Therein lies the difference between a souvenir and an heirloom. Not that there’s anything wrong with machine engraving. It requires experience, judgment, and an artistic eye.
Unlike her costumed colleagues engaging visitors in shops across the Historic Area, this Master Engraver works with two colleagues in a less hectic environment.
“Even though we’re not in front of the public, we’re still carrying on a tradition that was very much alive in the 18th century,” says Lynn. “And aside from these modern lights and some air conditioning now and again, very little has changed. These are the same tools used when Paul Revere was doing some engraving.”
The tools of her trade are like the stash of a mad collector of miniature screwdrivers. While those seldom used hang neatly in a round rack, perhaps 20 others—the favored ones—are scattered across Lynn’s desk.
The tools are just pieces of sharpened steel fastened to a wooden handle, but each one is unique. Most were custom-made to make a cut with a particular angle, thickness, or effect. The handles are short enough for Lynn to brace them against her palm as she works.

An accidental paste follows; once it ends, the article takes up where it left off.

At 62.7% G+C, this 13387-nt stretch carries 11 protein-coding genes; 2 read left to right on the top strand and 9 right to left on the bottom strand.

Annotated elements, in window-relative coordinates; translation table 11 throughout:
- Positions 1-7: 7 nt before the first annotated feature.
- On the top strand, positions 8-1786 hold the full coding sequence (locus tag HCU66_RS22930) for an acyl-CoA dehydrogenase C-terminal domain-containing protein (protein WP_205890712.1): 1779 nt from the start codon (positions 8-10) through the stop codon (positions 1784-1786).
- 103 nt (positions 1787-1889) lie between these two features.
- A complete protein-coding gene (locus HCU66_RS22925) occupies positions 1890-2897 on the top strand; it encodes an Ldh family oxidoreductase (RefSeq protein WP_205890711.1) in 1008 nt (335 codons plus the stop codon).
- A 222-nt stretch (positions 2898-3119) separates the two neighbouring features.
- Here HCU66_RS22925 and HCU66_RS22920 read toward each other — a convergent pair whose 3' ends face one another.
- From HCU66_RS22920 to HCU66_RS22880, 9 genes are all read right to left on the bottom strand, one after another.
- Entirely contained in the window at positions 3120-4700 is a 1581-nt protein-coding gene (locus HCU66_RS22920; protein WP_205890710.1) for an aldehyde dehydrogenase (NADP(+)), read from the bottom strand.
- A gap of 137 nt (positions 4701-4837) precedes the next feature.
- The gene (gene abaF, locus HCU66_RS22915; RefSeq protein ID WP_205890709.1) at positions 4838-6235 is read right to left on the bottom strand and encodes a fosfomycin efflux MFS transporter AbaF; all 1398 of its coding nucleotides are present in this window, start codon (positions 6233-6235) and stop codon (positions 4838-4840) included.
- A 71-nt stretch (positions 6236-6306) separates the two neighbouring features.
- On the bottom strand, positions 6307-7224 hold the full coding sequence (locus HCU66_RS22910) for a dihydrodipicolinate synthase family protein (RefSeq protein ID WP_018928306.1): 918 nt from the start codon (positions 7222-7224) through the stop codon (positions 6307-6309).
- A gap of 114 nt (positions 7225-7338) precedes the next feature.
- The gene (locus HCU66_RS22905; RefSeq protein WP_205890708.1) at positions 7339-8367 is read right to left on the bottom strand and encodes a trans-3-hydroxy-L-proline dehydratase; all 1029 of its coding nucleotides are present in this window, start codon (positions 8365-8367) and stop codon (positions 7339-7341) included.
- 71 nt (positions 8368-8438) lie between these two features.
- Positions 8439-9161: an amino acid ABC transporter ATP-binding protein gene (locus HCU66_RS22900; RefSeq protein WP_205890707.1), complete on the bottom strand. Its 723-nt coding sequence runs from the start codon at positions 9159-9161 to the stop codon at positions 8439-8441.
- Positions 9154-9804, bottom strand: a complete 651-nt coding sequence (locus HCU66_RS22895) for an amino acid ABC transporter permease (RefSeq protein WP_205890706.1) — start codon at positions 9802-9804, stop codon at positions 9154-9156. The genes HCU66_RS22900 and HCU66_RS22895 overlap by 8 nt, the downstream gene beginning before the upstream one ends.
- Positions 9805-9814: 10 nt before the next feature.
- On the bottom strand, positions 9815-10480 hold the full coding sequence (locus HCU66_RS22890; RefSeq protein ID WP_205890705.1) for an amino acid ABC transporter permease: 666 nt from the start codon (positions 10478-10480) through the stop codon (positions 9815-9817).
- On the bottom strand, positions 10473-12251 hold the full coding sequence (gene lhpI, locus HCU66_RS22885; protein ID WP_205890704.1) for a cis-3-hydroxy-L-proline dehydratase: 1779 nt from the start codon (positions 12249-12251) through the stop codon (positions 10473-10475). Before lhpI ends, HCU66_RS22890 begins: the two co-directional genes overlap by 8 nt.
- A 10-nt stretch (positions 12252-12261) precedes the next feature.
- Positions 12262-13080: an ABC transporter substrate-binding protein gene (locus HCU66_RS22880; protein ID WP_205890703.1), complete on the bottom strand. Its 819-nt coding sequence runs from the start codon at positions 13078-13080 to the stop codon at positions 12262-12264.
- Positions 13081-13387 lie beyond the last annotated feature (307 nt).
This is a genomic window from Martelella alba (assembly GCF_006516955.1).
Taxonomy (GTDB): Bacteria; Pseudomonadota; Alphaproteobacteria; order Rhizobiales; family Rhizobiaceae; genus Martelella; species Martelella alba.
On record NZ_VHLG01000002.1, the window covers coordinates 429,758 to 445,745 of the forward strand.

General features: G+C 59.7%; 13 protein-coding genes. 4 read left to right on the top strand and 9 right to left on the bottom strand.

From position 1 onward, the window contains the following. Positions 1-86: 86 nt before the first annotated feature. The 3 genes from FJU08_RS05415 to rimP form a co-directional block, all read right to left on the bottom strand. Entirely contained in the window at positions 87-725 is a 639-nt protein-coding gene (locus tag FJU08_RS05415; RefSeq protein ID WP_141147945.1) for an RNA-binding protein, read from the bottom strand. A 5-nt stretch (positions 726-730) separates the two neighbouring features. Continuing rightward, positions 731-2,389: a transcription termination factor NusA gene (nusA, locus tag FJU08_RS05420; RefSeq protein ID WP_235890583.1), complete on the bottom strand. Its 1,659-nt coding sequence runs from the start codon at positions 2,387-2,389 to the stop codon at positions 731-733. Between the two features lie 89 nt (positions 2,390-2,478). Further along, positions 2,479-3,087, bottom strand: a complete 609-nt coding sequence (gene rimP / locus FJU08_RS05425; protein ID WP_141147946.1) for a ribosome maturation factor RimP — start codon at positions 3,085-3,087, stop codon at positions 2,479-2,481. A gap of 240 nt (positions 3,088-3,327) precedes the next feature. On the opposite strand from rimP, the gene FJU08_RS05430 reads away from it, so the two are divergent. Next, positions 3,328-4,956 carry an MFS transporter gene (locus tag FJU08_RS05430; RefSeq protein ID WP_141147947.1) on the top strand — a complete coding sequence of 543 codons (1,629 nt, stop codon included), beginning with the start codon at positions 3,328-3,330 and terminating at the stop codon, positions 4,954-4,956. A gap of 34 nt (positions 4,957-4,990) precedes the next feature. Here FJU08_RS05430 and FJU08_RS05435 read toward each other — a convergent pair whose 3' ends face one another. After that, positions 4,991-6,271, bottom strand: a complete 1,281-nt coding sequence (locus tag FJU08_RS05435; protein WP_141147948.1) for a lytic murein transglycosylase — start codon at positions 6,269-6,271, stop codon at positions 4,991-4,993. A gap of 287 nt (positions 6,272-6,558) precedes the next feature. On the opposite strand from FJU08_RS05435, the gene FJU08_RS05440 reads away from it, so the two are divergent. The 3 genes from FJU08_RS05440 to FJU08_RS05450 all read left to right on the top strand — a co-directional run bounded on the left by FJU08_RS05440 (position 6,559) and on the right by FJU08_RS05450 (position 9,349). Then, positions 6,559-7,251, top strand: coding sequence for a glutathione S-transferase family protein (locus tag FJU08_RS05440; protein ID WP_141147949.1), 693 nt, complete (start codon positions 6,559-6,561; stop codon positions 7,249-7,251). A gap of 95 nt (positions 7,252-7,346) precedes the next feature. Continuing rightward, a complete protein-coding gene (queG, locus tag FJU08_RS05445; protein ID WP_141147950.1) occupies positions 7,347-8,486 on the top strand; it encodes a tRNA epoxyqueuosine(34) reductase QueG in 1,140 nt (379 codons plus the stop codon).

They are personal objects because each one has to feel right in the hand for the work to come out well. She mentions that she had to have new handles put on the tools she inherited from the previous master simply because his hands were larger, making the grip uncertain. Heidi, a Journeyman Toolmaker, made many of the handles.
Most modern hand engravers use air-assisted tools. Pneumatic tools are great for a lot of styles of engravings, things like steel and gun work, for example. “They’re also using intense magnification, like microscopes,” says Lynn. “We don’t use any of that in here. We try to do it as old-school as we can.”